Yellow sign directing voters to a polling station for municipal elections in the Netherlands. ©Rene Notenbomer / Shuttertock 2122158884
A sign directing voters to a polling station for municipal elections in the Netherlands. ©Rene Notenbomer / Shuttertock 2122158884
15 November 2022

Changing the face of local politics for the better in the Netherlands

Author: Lilianne Ploumen
Published by: ALIGN

‘Women chase men out of local council of Goes: 3 ladies elected through preferential personal votes,’ headlined the Provinciale Zeeuwse Courant. Other news outlets concluded ‘Voters in Nijmegen voted en masse for women,’ (De Gelderlander), and ‘Female dominance in Haarlem’s local election,’ (

In March, citizens of the Netherlands went to the ballot box to vote in the country’s four-yearly local elections, which shape the political landscape in 332 municipalities. It is in these municipalities that we see the implementation of key policy areas like social security, child services, and city planning – all of which are decentralised from the national to the local level. Policy decisions at the local level are relevant to – and have a major impact on – our day-to-day lives. Equal representation for women in our city councils is, therefore, essential for the quality of our representative democracy.  

When it comes to equal representation in Dutch local politics, we have reason to celebrate progress. Voters changed the face of local politics in the March elections for the next few years and, hopefully, for many more years to come. 

In Groningen, Utrecht, Nijmegen, Wassenaar, Leiden and Zwolle more women than men were elected to the city councils. Overall, more women than four years earlier made it to these councils: 37% in 2022 compared to 32% in 2018. Even so, we really need to do better.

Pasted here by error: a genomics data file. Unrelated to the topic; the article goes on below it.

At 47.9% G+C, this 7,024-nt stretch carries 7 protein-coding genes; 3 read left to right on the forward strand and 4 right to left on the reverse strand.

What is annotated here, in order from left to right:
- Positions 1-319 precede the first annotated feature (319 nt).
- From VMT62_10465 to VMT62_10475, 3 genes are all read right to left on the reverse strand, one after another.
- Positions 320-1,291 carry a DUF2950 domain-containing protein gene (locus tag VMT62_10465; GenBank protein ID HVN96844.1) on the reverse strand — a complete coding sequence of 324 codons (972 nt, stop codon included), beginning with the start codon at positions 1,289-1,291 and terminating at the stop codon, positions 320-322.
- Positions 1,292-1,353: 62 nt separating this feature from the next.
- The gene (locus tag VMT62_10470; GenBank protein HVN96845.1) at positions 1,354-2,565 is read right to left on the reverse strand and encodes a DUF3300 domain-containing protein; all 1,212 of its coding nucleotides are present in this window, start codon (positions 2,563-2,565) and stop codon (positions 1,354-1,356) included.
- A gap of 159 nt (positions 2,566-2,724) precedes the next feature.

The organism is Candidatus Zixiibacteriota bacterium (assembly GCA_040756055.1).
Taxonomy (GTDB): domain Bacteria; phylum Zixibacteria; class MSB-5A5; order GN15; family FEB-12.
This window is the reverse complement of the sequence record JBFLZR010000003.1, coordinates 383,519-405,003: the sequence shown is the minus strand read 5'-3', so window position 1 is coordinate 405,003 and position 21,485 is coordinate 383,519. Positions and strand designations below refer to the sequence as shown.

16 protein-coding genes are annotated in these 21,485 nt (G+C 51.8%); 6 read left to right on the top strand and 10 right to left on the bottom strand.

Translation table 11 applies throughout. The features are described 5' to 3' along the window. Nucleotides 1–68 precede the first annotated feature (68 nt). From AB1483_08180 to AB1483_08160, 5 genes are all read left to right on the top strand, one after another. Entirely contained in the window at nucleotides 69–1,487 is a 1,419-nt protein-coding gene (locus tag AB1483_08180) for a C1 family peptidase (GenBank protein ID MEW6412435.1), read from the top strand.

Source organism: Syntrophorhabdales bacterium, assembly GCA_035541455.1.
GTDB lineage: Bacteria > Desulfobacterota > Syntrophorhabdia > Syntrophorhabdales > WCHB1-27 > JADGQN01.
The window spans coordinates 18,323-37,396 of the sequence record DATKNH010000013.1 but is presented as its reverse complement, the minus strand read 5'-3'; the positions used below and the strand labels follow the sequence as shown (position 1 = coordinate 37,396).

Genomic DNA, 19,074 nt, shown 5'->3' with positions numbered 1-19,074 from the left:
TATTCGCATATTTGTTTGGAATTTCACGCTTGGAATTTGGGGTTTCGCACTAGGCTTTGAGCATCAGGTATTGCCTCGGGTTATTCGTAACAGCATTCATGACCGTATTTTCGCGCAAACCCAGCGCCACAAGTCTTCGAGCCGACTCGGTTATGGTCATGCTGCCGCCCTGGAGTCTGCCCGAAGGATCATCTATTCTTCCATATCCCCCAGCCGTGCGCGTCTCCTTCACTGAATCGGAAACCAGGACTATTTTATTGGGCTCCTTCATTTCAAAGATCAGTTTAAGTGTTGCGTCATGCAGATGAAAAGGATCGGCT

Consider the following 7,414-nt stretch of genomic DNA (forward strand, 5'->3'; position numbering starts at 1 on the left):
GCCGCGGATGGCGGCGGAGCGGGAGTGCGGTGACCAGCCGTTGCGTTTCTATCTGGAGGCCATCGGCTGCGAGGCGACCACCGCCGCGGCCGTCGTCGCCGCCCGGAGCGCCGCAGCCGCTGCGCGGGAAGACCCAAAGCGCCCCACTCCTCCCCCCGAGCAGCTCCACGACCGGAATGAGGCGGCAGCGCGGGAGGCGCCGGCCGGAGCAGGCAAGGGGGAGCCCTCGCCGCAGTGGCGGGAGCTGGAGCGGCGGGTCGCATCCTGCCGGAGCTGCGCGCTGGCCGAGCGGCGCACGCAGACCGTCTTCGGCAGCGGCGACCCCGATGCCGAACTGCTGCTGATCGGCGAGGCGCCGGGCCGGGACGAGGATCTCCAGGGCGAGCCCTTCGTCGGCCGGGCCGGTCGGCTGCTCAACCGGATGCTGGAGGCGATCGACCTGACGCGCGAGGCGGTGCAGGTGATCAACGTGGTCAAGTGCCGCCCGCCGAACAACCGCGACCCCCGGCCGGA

Why is equal representation so important and what can help achieve it?

The encouraging election results in March, in terms of generating more equal representation, did not happen by themselves. They built on a concerted, long-term effort, including in-party pressure to present more diverse lists. Parties spent time and money to scout more diverse candidates by approaching candidates in a timely and personal way, and by presenting gender-sensitive job descriptions. A toolbox for political parties presented ‘tips and tricks’ for scouts to invite more women to consider a role in local politics

Councillors at work at the Raadszaal City Hall Amsterdam, The Netherlands. ©Dutchmen Photography / Shutterstock 1441662617

The elections also benefited from an increased awareness in general about the negative impact of gender norms on women in politics – holding them back and making life in politics more difficult for them. The growing awareness has sparked concrete actions in recent years to support women at the start of their political careers and during their tenures with local councils. Women’s organisations, for example, have invested in comprehensive guides for women to help them familiarise themselves with local politics. Toolboxes and buddy systems have also been created for women in local councils. 

Women themselves have been speaking out more about the impact of traditional gender norms – inviting other women to join the conversation, organising peer groups and framing the issue for what it is: a collective, rather than an individual, problem. The 2022 elections also saw more strategic voting for women in local elections, encouraged by the effective campaign mounted by the Vote for a Woman organisation – with obvious and positive results. 

We are, however, nowhere near equal representation, and the progress made to date has been slow and uneven. Globally, my country is still not a frontrunner. According to data from UN Women, the Netherlands ranks 41st, way behind Costa Rica, India and Norway. In addition, representation is replicated from the local to the national level, with almost 50% of our members of parliament starting their political career at the local level.

What happens at the local level is crucial for the quality of our national, as well as local, democracy.

Everyday sexism holds women back

Traditional gender norms and on- and offline misogyny can hold back the political participation of women in the Netherlands, as it does in other parts of the world. This is true for all women, but even more so for women of colour who are confronted with racism and with misogyny.

Alongside the unspoken and persistent perceptions that still shape gender norms, misogyny has become a political strategy, embraced by populists and (extreme) right-wing politicians at both local and national level.